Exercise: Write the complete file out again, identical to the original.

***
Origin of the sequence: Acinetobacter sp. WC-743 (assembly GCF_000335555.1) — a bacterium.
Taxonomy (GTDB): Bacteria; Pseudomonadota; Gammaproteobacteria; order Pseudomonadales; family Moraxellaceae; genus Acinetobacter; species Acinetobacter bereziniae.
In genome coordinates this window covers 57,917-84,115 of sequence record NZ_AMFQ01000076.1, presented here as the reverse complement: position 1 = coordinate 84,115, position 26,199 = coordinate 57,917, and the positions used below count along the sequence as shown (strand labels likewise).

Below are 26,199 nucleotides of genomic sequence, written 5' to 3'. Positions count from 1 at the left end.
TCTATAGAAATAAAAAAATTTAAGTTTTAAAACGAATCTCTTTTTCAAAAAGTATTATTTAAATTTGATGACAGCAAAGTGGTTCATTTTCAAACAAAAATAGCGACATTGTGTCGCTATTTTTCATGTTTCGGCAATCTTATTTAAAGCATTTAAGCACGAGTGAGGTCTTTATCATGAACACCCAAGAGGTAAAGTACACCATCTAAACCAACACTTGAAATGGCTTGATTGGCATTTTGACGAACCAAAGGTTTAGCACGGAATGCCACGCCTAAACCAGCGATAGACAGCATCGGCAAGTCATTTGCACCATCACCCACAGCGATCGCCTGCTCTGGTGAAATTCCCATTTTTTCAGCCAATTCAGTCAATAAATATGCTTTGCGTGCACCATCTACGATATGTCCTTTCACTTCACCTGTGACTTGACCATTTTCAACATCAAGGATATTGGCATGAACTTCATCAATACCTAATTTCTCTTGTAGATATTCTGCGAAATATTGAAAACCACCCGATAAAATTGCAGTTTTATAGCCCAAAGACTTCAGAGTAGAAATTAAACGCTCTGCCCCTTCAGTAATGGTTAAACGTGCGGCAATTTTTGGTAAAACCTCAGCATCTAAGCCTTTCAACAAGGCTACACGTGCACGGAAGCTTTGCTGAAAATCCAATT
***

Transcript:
Origin of the sequence: Acinetobacter sp. WC-743 (assembly GCF_000335555.1) — a bacterium.
Taxonomy (GTDB): Bacteria; Pseudomonadota; Gammaproteobacteria; order Pseudomonadales; family Moraxellaceae; genus Acinetobacter; species Acinetobacter bereziniae.
In genome coordinates this window covers 57,917-84,115 of sequence record NZ_AMFQ01000076.1, presented here as the reverse complement: position 1 = coordinate 84,115, position 26,199 = coordinate 57,917, and the positions used below count along the sequence as shown (strand labels likewise).

Below are 26,199 nucleotides of genomic sequence, written 5' to 3'. Positions count from 1 at the left end.
TCTATAGAAATAAAAAAATTTAAGTTTTAAAACGAATCTCTTTTTCAAAAAGTATTATTTAAATTTGATGACAGCAAAGTGGTTCATTTTCAAACAAAAATAGCGACATTGTGTCGCTATTTTTCATGTTTCGGCAATCTTATTTAAAGCATTTAAGCACGAGTGAGGTCTTTATCATGAACACCCAAGAGGTAAAGTACACCATCTAAACCAACACTTGAAATGGCTTGATTGGCATTTTGACGAACCAAAGGTTTAGCACGGAATGCCACGCCTAAACCAGCGATAGACAGCATCGGCAAGTCATTTGCACCATCACCCACAGCGATCGCCTGCTCTGGTGAAATTCCCATTTTTTCAGCCAATTCAGTCAATAAATATGCTTTGCGTGCACCATCTACGATATGTCCTTTCACTTCACCTGTGACTTGACCATTTTCAACATCAAGGATATTGGCATGAACTTCATCAATACCTAATTTCTCTTGTAGATATTCTGCGAAATATTGAAAACCACCCGATAAAATTGCAGTTTTATAGCCCAAAGACTTCAGAGTAGAAATTAAACGCTCTGCCCCTTCAGTAATGGTTAAACGTGCGGCAATTTTTGGTAAAACCTCAGCATCTAAGCCTTTCAACAAGGCTACACGTGCACGGAAGCTTTGCTGAAAATCCAATT